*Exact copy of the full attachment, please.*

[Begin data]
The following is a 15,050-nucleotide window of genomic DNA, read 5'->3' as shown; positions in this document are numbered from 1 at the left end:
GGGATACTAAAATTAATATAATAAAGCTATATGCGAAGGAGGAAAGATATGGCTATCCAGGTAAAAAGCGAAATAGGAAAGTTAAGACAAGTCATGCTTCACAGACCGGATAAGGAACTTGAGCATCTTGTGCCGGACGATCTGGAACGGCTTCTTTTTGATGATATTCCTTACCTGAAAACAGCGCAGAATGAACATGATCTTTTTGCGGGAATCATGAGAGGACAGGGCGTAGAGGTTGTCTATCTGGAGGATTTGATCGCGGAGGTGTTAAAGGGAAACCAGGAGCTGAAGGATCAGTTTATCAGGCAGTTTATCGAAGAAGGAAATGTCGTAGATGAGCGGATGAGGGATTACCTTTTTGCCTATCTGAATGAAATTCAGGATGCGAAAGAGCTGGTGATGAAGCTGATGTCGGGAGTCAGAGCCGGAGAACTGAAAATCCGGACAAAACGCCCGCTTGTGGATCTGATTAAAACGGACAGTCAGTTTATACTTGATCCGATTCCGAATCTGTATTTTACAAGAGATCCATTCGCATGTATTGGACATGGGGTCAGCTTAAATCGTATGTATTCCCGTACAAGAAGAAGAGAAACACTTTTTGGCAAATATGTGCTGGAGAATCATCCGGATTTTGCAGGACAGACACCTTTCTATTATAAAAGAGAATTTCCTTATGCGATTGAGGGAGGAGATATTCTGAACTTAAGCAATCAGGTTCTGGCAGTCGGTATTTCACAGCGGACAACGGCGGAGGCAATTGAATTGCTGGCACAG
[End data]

The following is a 15,050-nucleotide window of genomic DNA, read 5'->3' as shown; positions in this document are numbered from 1 at the left end:
GGGATACTAAAATTAATATAATAAAGCTATATGCGAAGGAGGAAAGATATGGCTATCCAGGTAAAAAGCGAAATAGGAAAGTTAAGACAAGTCATGCTTCACAGACCGGATAAGGAACTTGAGCATCTTGTGCCGGACGATCTGGAACGGCTTCTTTTTGATGATATTCCTTACCTGAAAACAGCGCAGAATGAACATGATCTTTTTGCGGGAATCATGAGAGGACAGGGCGTAGAGGTTGTCTATCTGGAGGATTTGATCGCGGAGGTGTTAAAGGGAAACCAGGAGCTGAAGGATCAGTTTATCAGGCAGTTTATCGAAGAAGGAAATGTCGTAGATGAGCGGATGAGGGATTACCTTTTTGCCTATCTGAATGAAATTCAGGATGCGAAAGAGCTGGTGATGAAGCTGATGTCGGGAGTCAGAGCCGGAGAACTGAAAATCCGGACAAAACGCCCGCTTGTGGATCTGATTAAAACGGACAGTCAGTTTATACTTGATCCGATTCCGAATCTGTATTTTACAAGAGATCCATTCGCATGTATTGGACATGGGGTCAGCTTAAATCGTATGTATTCCCGTACAAGAAGAAGAGAAACACTTTTTGGCAAATATGTGCTGGAGAATCATCCGGATTTTGCAGGACAGACACCTTTCTATTATAAAAGAGAATTTCCTTATGCGATTGAGGGAGGAGATATTCTGAACTTAAGCAATCAGGTTCTGGCAGTCGGTATTTCACAGCGGACAACGGCGGAGGCAATTGAATTGCTGGCACAG